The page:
Character : writing and reputation in Victorian law and literature / Cathrine O. Frank.

Frank, Cathrine O. [Browse]
  • Edinburgh : Edinburgh University Press, [2022]
  • ©2022
vii, 245 pages ; 24 cm.


Edinburgh critical studies in law, literature and the humanities [More in this series]
Summary note
Why would Hawthorne and Eliot grant their fallen women an anachronistic right to silence that could only worsen their punishment? Why did Bronte and Gaskell find gossip such a useful source of information when lawyers excluded it as hearsay? How did Trollope?s work as an editor influence his preoccupation throughout his novels with libel?0Drawing on a range of primary sources including novels, Victorian periodical literature, legislative debate, case law, and legal treatise, Cathrine O. Frank traces the ways conventions of literary characterisation mingled with character-centred legal developments to produce a jurisprudential theory of character that extends beyond the legal profession. She explores how key categories and representational strategies for imagining individual personhood also defined communities and mediated relations within them, in life and in fiction.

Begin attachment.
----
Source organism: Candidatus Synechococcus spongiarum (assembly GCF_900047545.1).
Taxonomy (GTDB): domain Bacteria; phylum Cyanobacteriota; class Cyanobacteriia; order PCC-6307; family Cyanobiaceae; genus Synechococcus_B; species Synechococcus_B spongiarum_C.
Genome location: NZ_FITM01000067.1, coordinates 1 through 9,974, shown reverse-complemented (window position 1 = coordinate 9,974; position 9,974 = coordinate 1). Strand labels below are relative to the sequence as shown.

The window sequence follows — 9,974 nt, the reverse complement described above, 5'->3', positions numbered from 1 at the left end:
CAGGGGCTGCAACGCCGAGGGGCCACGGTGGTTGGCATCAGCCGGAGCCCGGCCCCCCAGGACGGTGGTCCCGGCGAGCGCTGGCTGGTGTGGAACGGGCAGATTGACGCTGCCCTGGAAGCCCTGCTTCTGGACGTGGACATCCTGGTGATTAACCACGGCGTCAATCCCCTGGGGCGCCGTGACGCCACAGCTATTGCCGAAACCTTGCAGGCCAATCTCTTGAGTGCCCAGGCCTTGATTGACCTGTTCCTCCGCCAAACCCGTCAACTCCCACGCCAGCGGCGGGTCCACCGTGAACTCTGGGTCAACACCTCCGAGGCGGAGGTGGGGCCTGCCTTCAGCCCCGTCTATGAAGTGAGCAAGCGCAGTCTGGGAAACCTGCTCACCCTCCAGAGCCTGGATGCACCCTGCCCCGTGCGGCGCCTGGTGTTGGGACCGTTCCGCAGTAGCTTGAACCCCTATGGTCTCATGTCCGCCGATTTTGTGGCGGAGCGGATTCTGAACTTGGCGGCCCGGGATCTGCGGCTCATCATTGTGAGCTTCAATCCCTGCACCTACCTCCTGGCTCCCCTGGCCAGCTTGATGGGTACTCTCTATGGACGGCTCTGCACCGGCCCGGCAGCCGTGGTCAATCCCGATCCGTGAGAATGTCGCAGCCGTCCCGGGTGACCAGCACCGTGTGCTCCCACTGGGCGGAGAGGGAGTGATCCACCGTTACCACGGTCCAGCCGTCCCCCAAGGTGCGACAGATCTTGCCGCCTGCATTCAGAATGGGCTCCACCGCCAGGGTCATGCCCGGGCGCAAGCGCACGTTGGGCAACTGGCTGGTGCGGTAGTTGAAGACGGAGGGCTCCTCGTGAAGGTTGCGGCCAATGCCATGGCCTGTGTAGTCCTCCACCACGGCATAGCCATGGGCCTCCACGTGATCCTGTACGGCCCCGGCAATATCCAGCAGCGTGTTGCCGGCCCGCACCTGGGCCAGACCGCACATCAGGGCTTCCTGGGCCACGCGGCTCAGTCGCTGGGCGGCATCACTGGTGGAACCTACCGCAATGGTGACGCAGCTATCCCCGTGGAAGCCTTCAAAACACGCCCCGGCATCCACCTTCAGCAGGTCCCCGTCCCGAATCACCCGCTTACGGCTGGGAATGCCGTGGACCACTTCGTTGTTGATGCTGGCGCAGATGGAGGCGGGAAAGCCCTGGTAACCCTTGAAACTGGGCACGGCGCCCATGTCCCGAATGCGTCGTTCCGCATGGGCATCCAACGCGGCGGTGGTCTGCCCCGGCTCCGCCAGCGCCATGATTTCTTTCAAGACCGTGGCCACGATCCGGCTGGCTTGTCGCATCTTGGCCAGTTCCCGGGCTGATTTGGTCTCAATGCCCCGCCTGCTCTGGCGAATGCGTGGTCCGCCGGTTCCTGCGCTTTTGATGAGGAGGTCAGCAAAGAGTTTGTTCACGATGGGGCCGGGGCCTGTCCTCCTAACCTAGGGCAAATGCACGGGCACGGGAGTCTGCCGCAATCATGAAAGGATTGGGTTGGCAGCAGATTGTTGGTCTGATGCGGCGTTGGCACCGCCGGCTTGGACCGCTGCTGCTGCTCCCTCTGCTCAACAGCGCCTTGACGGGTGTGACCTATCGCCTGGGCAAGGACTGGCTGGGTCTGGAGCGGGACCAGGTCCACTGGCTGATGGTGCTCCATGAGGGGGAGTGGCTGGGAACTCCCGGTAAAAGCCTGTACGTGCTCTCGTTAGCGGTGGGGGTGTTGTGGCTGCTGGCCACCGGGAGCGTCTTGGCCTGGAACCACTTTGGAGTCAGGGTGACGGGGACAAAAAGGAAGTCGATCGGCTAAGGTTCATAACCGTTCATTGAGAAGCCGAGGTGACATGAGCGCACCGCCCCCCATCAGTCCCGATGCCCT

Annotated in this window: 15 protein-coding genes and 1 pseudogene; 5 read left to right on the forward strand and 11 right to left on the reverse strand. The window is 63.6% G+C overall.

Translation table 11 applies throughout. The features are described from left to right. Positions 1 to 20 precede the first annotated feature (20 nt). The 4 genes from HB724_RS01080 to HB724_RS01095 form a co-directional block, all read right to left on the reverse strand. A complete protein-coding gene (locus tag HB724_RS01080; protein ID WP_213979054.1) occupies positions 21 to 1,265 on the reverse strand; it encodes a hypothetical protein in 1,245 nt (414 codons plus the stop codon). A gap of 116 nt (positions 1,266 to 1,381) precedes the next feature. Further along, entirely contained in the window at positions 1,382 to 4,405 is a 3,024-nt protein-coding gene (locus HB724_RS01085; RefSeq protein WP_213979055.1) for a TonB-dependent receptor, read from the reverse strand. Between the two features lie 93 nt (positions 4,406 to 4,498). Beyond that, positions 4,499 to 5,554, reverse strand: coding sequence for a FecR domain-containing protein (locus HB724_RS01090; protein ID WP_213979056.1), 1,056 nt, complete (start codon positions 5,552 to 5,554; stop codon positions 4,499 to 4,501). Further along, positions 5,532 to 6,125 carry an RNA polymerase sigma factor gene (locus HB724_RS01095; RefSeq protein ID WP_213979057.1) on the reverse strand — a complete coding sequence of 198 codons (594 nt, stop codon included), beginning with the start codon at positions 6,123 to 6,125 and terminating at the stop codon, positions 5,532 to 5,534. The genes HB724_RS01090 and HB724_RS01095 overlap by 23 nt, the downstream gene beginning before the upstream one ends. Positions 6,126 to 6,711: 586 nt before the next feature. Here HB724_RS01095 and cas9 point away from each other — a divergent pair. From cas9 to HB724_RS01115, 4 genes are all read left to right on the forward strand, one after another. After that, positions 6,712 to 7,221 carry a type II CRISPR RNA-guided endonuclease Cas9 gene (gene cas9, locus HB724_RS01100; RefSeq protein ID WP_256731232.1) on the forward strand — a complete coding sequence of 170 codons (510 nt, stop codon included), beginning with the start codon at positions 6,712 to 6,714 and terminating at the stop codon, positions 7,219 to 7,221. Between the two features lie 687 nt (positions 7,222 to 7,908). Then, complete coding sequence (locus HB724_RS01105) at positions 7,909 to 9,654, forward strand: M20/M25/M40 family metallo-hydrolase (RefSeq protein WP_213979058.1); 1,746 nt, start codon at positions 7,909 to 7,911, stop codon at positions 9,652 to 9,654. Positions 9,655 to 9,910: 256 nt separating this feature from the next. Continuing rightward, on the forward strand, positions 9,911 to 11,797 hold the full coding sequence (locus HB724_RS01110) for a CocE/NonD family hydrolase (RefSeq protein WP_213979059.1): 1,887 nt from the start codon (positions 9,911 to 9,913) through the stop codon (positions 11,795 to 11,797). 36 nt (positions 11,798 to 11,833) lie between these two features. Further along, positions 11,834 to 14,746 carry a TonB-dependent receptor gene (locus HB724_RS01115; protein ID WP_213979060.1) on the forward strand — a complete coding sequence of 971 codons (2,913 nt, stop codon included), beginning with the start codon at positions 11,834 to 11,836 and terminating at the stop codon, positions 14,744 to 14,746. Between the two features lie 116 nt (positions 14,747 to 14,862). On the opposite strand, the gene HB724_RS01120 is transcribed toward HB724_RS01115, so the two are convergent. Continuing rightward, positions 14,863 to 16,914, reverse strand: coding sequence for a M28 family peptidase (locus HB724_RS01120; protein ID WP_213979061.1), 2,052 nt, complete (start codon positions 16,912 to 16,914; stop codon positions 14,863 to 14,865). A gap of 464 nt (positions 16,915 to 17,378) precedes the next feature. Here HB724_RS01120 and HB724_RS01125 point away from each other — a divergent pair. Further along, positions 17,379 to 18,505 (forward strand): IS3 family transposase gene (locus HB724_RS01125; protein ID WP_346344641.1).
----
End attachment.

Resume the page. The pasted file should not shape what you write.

Bibliographic references
Includes bibliographical references (pages 225-237) and index.
Introduction: Character-building: narrative theory, narrative jurisprudence, and the idea of character -- Incriminating character: revisiting the right to silence in Adam Bede and The scarlet letter -- Gossip, hearsay, and the characte exception: reputation on trial in The tenant of Wildfell Hall and R v Rowton -- Defamation of characterz; Anthony Trollope and the law of libel -- Dignity, disclosure, and the right of privacy: the strange characters of Dr. Jekyll and Dorian Greay -- The English Dreyfus Case: status as character in the illiberal age.
  • 1474485707 ((hardcover))
  • 9781474485708 ((hardcover))
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